Von: Nadja Kutz <nadja(a)daytar.de>
Datum: 14. Juni 2012 11:21:28 MESZ
An: "Discussion list for the Wikidata project." <wikidata-l(a)lists.wikimedia.org>
Betreff: Re:Re: [[meta:wikitopics]] updated
Hello Evan Sherwin
We just had a discussion in this thread (see http://article.gmane.org/gmane.org.wikimedia.wikidata/618)
about companies who might be interested in a standartized way to represent meta-information.
In fact since some while I am trying to make people think about the importance of a mathematical sound structuring and presentation of RDF standards for science and engineering applications, especially with respect to environmental issues, please see the article:
It might be interesting for you to hear that sofar the math and physics community did not react much on that -
eventually this may be because it is a rather tedious, unrewarding work
to implement such standards ? But there is in general and globally not so much support especially of mathematics, so
it just may that it is right now a bit too much of a burden to the math community, next to the normal math tasks.
And as you can see by our discussion in the thread the ISO seems to be equally hesitating.
The above article is currently only located at the Azimuth project www.azimuthproject.org, which is a circle of mostly scientists
who try to openly gather and structure environmental data.
In the article there is also a description of a student project where visualization tools for RDF data where created.
I had hoped that the students would put their software on sourceforge or so (and that I could announce this in the
article about the semantic web applications), but they seem to be very busy these times,
eventually they might even be now in internships at rather wellknown giant californian software industries :)
The promotion of the article as a publication on the Azimuth project was sofar not so big. This may be because Azimuths
public outreach program may not yet be overly advanced :). So my plan is currently to put the article on arxiv.org with the hope that some more mathematicians/scientists may get interested in these kind of tasks.
1. as mentioned several times, a standard for us to be considered
must be free. Free as in "Everyone can get it without having to pay or
it. I can give it to anyone legally without any
restrictions." Free of patents. Free as in W3C.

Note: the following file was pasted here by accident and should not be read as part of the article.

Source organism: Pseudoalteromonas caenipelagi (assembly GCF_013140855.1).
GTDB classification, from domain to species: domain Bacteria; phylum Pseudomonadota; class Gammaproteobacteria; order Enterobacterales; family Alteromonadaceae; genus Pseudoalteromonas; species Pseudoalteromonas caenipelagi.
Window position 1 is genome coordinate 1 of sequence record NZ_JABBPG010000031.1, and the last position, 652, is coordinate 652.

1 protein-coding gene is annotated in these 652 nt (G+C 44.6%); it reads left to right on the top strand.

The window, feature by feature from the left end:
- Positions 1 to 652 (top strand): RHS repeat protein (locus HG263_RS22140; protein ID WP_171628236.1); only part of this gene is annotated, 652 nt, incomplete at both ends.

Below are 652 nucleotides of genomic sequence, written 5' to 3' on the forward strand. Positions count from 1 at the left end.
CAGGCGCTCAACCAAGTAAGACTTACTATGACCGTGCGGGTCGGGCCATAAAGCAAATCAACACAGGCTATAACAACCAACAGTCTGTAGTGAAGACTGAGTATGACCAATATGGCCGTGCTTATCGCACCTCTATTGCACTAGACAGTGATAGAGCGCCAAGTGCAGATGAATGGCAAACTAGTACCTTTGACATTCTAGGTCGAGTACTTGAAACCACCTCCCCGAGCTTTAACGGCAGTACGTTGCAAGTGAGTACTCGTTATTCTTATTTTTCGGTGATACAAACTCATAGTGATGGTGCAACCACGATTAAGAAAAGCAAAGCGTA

2. I have taken another
look at your page, and after starting to read it you simply loose me.
You use so many terms without defining them. To give
just a few
* "The NIF ontology is incorporated into the ontology for
Wikitopics which shapes API designs." I do not know what the Wikitopics
ontology is. The
section beneath just lists a few keywords, but does not
really explain it. I do not know what it means for ontologies to
incorporate one another. I do
not know what it means for an ontology to
shape API designs.
* "Wikipage naming conventions are used to name
subobjects in an equally meaningful manner". Equally meaningful? To
what? What does this even mean? You completely lost me here.
* For the
key wikipage transclusions, you do not explain what a "formatted topic
presentation" is, a "formatted topic index", or a "formatted
think I understand the latter, but not the previous two. What are they?
And if I indeed understand it right, are you saying that
to be completely formatted in Wikidata, as Gregor has asked?
1. There are likely several ways to accommodate your process
requirements. And btw, I asked last month but received no response for a
citation to relevant MWF policy on this issue, to detect whether your
statement reflects the team's ELECTIVE policy or a MWF policy. Where's
the benefit from imposing expenses magnitudes greater on everyone, to
design develop & socialize solutions already known? And please mention
how the wikidata community can be assured that the wikidata team's
designs themselves don't infringe someone else's patent or copyright, a
reassurance that would directly follow from MWF's purchase of rights to
use an ISO standard.
2a. Surely you appreciate that Wikidata involves
fielding ''some'' ontology, at least as suggested by your intention to
include the (SMW) Property namespace. I don't know when you plan to
publish wikidata's ontology, but certainly it must be done so overtly
and soon, agile or not. I agree the ontology I proposed needs much
fleshing out, but chief goals of the proposed ontology are pretty clear
-- to provide a wiki-topic index, to support NIF tools directly, to
capture provenance data, to reuse existing SMW tools and key
international standards, and to establish various best-practices for the
2b. An ontology that 'shapes/controls API interfaces'
means that the APIs' information model must align with the information
model represented by the ontology. If the ontology includes an
expiration-date as a required property, for instance, then the API needs
to include an expiration-date as a required parameter in some fashion.
2c. One ontology incorporating another is perhaps a clumsy way to
describe the process of associating a class or property defined in one